Today French rail workers launched three months of strikes in what threatens to become the largest industrial action against Emmanuel Macron’s drive to privatise and liberalise the state railway. Last year, during the campaign for the French presidential election, Emmanuel Macron claimed a centrist position, distancing himself from both “Thatcher and Trotsky”. Allegedly less fanatical than the ultra-liberal candidate François Fillon, Macron seemed to avoid the spectre of the Iron Lady. One year later, however, the new President has achieved the deregulation of French Labour Laws. According to Paul Malgrati, such radicalism in opposing workers’ rights reveals the real Thatcherite component of Macron’s politics.
Paul Malgrati is a founder of the website The New Pretender and teaches History at St. Andrews University
Cross-posted from our cooperation partner The New Pretender
Beyond political anathema, the comparison between Emmanuel Macron and Margaret Thatcher is justified by the comparative history of British and French trade-unionisms since the early twentieth-century. While British trade unionism counterbalanced the lack of labour regulation in the UK with huge grassroots membership in factories and workshops, French trade unionism could avoid resorting to mass trade unionism thanks to the labour laws of the French Republic. Despite such diverging histories, Thatcher and Macron can be compared by their respective attempts to break the traditions and norms that allowed trade unionism to flourish in their respective countries. On the one hand, Thatcher destroyed the traditional means of recruitment and action of British Trade Unions. On the other, Macron undermined French collective agreements and bargaining legislation. Thirty years apart in time, on both sides of the Channel, the conservative revolution has taken two different paths towards the same destination, which is the neutralisation of Labour’s power against Capital.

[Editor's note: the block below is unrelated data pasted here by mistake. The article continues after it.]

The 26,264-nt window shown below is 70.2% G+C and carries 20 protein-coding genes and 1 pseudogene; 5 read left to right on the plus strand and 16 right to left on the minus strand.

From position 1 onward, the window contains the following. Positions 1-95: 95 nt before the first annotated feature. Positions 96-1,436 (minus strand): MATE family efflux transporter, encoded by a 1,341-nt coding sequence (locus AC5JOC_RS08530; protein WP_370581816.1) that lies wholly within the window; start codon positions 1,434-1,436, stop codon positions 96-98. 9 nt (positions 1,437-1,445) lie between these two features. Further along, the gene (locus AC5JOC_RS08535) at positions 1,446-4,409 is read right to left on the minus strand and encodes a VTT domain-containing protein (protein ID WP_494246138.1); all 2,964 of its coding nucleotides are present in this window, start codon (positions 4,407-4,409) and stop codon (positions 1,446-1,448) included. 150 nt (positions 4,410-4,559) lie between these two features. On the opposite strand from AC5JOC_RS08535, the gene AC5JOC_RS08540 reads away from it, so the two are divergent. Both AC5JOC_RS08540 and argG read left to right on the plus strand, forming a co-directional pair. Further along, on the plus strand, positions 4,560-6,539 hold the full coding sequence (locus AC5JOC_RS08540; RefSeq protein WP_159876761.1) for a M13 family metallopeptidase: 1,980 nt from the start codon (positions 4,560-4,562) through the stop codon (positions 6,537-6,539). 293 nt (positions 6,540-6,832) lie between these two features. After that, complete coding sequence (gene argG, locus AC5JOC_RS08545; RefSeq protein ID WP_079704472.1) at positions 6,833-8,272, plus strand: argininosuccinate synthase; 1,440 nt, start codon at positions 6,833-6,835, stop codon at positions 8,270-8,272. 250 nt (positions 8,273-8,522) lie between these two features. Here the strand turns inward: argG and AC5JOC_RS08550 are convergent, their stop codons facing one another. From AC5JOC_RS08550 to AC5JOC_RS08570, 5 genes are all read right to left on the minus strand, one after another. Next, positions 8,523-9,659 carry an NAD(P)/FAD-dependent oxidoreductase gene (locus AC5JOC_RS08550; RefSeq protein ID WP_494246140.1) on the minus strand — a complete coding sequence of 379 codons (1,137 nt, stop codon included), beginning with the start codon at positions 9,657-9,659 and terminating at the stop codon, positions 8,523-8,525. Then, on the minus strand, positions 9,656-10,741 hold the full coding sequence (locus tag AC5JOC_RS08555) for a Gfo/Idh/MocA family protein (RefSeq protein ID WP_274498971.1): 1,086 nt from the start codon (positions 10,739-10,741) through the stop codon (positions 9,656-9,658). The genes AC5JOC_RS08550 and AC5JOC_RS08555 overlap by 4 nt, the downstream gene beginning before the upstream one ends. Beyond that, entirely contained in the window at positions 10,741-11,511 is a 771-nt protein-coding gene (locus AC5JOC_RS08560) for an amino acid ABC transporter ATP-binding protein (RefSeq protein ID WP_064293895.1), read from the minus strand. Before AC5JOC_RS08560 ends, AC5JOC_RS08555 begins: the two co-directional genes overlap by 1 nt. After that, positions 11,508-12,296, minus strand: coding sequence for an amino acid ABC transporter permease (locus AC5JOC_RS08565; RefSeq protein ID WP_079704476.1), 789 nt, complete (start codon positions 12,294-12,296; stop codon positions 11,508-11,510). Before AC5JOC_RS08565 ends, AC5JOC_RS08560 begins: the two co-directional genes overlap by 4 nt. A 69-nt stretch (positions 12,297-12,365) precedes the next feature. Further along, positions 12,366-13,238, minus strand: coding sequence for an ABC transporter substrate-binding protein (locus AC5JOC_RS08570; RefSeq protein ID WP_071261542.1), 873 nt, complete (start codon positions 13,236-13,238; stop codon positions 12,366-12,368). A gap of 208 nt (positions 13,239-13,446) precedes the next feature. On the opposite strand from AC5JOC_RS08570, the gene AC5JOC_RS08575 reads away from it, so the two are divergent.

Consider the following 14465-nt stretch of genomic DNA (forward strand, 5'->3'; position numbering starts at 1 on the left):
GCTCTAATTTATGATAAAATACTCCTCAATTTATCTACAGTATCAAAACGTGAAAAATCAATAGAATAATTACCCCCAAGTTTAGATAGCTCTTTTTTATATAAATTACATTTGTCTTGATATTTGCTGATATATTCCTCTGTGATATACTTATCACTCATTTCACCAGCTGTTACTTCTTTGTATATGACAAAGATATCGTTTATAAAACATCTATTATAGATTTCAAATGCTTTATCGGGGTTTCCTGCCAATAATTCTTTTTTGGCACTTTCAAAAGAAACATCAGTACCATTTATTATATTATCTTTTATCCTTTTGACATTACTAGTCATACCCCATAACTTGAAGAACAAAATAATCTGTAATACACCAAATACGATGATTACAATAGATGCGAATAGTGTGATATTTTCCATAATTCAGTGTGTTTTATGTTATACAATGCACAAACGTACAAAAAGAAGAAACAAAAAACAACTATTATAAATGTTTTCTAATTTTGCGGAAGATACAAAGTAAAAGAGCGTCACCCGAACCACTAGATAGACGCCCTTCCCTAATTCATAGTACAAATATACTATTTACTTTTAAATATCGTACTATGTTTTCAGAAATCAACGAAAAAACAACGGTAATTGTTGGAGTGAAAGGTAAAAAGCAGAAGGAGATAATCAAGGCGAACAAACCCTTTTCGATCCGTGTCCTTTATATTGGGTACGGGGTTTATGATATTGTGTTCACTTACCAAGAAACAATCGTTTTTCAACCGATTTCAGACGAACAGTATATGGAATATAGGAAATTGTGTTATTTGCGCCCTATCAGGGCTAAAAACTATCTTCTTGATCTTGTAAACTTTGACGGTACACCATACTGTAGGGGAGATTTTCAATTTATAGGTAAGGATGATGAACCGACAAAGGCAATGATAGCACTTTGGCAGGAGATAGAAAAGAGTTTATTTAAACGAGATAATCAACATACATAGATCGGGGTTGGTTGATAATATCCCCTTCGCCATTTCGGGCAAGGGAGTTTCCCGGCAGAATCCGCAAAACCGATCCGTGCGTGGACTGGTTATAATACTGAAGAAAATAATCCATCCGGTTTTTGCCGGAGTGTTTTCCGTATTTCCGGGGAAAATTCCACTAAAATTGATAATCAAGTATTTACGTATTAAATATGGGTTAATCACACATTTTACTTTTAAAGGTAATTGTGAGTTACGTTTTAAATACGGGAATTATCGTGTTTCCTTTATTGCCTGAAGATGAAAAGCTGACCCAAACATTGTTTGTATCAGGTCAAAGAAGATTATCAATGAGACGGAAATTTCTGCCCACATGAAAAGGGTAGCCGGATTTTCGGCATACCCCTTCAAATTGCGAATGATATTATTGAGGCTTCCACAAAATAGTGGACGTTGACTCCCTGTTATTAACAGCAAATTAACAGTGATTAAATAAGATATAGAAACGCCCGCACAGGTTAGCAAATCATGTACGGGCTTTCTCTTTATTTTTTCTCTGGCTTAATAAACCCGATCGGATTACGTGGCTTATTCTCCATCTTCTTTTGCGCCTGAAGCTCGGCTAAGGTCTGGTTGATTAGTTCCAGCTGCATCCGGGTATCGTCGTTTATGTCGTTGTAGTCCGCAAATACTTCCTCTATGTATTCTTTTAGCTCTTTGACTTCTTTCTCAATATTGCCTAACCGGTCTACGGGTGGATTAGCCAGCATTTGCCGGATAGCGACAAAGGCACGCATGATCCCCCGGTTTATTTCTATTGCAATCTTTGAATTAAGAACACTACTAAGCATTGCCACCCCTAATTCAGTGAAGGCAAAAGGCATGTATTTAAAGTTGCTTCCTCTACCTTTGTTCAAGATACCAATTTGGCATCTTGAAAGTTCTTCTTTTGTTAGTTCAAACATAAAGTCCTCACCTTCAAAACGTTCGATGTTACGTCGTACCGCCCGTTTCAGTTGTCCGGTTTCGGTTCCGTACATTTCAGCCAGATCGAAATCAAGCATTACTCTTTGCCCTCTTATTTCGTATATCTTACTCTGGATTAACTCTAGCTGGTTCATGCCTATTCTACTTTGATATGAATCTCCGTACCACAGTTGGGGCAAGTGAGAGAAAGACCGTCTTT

In other words, the seminal role played by Margaret Thatcher in undermining the structures of British trade unionism has been reproduced by Emmanuel Macron in the French context.
The British case: uprooting the unions